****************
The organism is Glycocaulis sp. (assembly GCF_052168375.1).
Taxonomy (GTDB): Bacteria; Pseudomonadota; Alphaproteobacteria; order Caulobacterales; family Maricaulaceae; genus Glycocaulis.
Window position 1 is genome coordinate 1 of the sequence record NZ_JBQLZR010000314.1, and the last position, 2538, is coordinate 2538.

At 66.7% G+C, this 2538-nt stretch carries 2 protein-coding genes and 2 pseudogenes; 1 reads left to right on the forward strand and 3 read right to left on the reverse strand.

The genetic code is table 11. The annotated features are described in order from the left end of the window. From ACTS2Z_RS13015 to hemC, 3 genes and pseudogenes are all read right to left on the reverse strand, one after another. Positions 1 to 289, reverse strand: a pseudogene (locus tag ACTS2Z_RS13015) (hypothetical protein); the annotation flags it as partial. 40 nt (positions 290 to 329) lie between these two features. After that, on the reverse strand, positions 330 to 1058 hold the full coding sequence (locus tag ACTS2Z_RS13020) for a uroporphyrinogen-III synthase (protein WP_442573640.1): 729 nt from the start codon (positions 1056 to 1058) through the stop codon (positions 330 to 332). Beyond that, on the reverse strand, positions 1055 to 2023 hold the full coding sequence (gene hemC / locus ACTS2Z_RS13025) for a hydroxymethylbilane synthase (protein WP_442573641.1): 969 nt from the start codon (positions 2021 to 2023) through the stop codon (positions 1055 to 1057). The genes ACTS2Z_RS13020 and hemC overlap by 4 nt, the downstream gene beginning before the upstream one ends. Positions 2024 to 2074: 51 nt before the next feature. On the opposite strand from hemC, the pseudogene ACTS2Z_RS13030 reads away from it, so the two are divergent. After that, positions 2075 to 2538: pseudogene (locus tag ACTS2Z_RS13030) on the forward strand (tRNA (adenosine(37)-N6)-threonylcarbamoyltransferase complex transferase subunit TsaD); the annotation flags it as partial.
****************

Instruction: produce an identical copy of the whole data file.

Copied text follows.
The organism is Glycocaulis sp. (assembly GCF_052168375.1).
Taxonomy (GTDB): Bacteria; Pseudomonadota; Alphaproteobacteria; order Caulobacterales; family Maricaulaceae; genus Glycocaulis.
Window position 1 is genome coordinate 1 of the sequence record NZ_JBQLZR010000314.1, and the last position, 2538, is coordinate 2538.

At 66.7% G+C, this 2538-nt stretch carries 2 protein-coding genes and 2 pseudogenes; 1 reads left to right on the forward strand and 3 read right to left on the reverse strand.

The genetic code is table 11. The annotated features are described in order from the left end of the window. From ACTS2Z_RS13015 to hemC, 3 genes and pseudogenes are all read right to left on the reverse strand, one after another. Positions 1 to 289, reverse strand: a pseudogene (locus tag ACTS2Z_RS13015) (hypothetical protein); the annotation flags it as partial. 40 nt (positions 290 to 329) lie between these two features. After that, on the reverse strand, positions 330 to 1058 hold the full coding sequence (locus tag ACTS2Z_RS13020) for a uroporphyrinogen-III synthase (protein WP_442573640.1): 729 nt from the start codon (positions 1056 to 1058) through the stop codon (positions 330 to 332). Beyond that, on the reverse strand, positions 1055 to 2023 hold the full coding sequence (gene hemC / locus ACTS2Z_RS13025) for a hydroxymethylbilane synthase (protein WP_442573641.1): 969 nt from the start codon (positions 2021 to 2023) through the stop codon (positions 1055 to 1057). The genes ACTS2Z_RS13020 and hemC overlap by 4 nt, the downstream gene beginning before the upstream one ends. Positions 2024 to 2074: 51 nt before the next feature. On the opposite strand from hemC, the pseudogene ACTS2Z_RS13030 reads away from it, so the two are divergent. After that, positions 2075 to 2538: pseudogene (locus tag ACTS2Z_RS13030) on the forward strand (tRNA (adenosine(37)-N6)-threonylcarbamoyltransferase complex transferase subunit TsaD); the annotation flags it as partial.